A new kind of drivetrain system debuts at Eurobike, and it’s shaking people’s belief systems.
“No chains. No derailleurs.” The future of the bike looks kind of weird, to be honest. But the new derailleur-free drivetrain showcased by CeramicSpeed at Eurobike this week has been one of the show’s highlights. And the industry is buzzing, disposing of old ideas about what a bike should look like.
Electronic, wireless shifting seems almost old-school in the wake of this odd-looking, toothy system that promises ultimate efficiency.
CeramicSpeed ‘Driven’ Bike Driveshaft
Driven, the new drivetrain concept from CeramicSpeed, won the prestigious Eurobike Award this year over 365 other entries. (That’s one innovation per day if you’re keeping track.)
The Driven system is still only a prototype and isn’t ready for any bike right now. Currently, the driveshaft system requires a special frame. But it offers a wicked-cool concept that could certainly make its way to production bicycles in the future.
Essentially, the company created a pinion-style driveshaft system that replaces the traditional chain and derailleur model. And 21 CeramicSpeed bearings transfer torque from the front ring through the driveshaft and onto the flat, 13-speed rear “plate.”
This method for shifting might look strange, but CeramicSpeed claims it creates 49 percent less friction compared to the market-leading chain and derailleur drivetrain. Additionally, its nearly two-dimensional profile could significantly reduce drag, making it a more aerodynamic system while also dropping it to a lower weight — all thanks to a carbon driveshaft instead of a metal chain.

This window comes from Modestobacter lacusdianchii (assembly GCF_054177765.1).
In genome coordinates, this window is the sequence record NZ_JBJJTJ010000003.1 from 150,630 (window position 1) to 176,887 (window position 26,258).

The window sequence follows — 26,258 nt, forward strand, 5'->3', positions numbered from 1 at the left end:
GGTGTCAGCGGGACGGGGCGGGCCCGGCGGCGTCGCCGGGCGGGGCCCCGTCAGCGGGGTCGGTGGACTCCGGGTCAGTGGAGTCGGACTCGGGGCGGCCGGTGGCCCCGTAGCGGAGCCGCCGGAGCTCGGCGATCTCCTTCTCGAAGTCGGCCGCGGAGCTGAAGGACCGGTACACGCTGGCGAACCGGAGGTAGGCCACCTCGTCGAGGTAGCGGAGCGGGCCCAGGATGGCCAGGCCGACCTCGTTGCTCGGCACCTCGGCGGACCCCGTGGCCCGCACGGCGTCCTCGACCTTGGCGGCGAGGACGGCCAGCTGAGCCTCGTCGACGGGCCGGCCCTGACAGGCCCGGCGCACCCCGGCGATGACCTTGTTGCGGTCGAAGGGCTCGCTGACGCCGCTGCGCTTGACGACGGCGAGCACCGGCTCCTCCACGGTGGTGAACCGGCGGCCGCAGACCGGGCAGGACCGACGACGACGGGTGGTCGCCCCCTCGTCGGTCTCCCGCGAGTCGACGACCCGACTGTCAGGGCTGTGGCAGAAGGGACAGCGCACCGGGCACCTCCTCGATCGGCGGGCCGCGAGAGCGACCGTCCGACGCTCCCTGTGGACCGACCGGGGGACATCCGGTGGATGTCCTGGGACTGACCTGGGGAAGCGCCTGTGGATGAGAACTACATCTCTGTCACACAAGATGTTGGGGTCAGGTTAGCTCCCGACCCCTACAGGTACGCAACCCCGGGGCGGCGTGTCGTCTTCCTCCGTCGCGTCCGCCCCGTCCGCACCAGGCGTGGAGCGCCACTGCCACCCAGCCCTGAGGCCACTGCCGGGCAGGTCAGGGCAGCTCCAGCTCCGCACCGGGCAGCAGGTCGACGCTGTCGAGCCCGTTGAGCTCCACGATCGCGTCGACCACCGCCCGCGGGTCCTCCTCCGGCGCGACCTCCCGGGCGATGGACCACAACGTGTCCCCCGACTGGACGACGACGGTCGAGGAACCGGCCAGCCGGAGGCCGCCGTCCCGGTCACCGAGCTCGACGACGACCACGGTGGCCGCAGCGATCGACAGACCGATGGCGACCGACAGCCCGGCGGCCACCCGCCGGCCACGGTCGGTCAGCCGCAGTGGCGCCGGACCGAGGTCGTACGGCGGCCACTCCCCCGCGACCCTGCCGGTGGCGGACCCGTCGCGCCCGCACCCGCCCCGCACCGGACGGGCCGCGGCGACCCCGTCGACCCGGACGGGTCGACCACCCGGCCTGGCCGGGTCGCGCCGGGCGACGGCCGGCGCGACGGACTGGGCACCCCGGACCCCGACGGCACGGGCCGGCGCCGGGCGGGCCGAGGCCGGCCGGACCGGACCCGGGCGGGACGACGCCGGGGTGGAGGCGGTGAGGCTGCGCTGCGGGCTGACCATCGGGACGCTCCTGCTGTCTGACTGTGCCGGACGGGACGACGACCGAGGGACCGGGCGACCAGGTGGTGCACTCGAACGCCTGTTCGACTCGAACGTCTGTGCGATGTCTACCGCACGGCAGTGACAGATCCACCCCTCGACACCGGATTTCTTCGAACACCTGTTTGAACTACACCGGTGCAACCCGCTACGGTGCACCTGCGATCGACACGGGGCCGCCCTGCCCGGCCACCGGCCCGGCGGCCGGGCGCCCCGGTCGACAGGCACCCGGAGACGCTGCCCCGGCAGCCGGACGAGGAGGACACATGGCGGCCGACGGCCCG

To be sure, companies have dabbled with driveshaft bicycles. But these setups often offer less power efficiency than do chain-driven bicycles. Plus, early designs hampered changing out flat rear tires. It’s unclear how a production model Driven would address the latter, but the brand and some testers claim the system’s efficiency is not an issue.
BikeRumor also reported the Driven system tests at 99 percent efficiency, meaning almost all your power is actually applied to the ride, not wasted. (Standard drivetrains ultimately waste energy as the chain begins to show signs of wear and tear. Not to mention sliding friction from the chain moving around the chainrings.)
CeramicSpeed: Next-Gen Bike Tech
CeramicSpeed has been at the forefront of experimental, ultra-efficient bike technology in recent years. Below, you can see its ceramic bearings spinning U.S. pro mountain biker Kate Courtney’s cranks super smooth and fast at last year’s Boston U.S. Cup race:
For those already looking to preorder the crazy new Driven system, you’re out of luck. It’s far from production ready. In conjunction with the Mechanical Engineering Department at the University of Colorado, CeramicSpeed has been developing the derailleur-free drivetrain for only nine months now.
Obvious challenges include the need for an entirely different frame with a higher chainstay, plus specific wheels for the rear cassette. It could also get even cooler. To reduce wear and tear, future versions will potentially involve integrating the driveshaft into the frame.
We’ll certainly be keeping an eye on the Driven concept as it develops. And we’ll watch to see if any industry leaders start experimenting with other new ways to look at the traditional drivetrain model.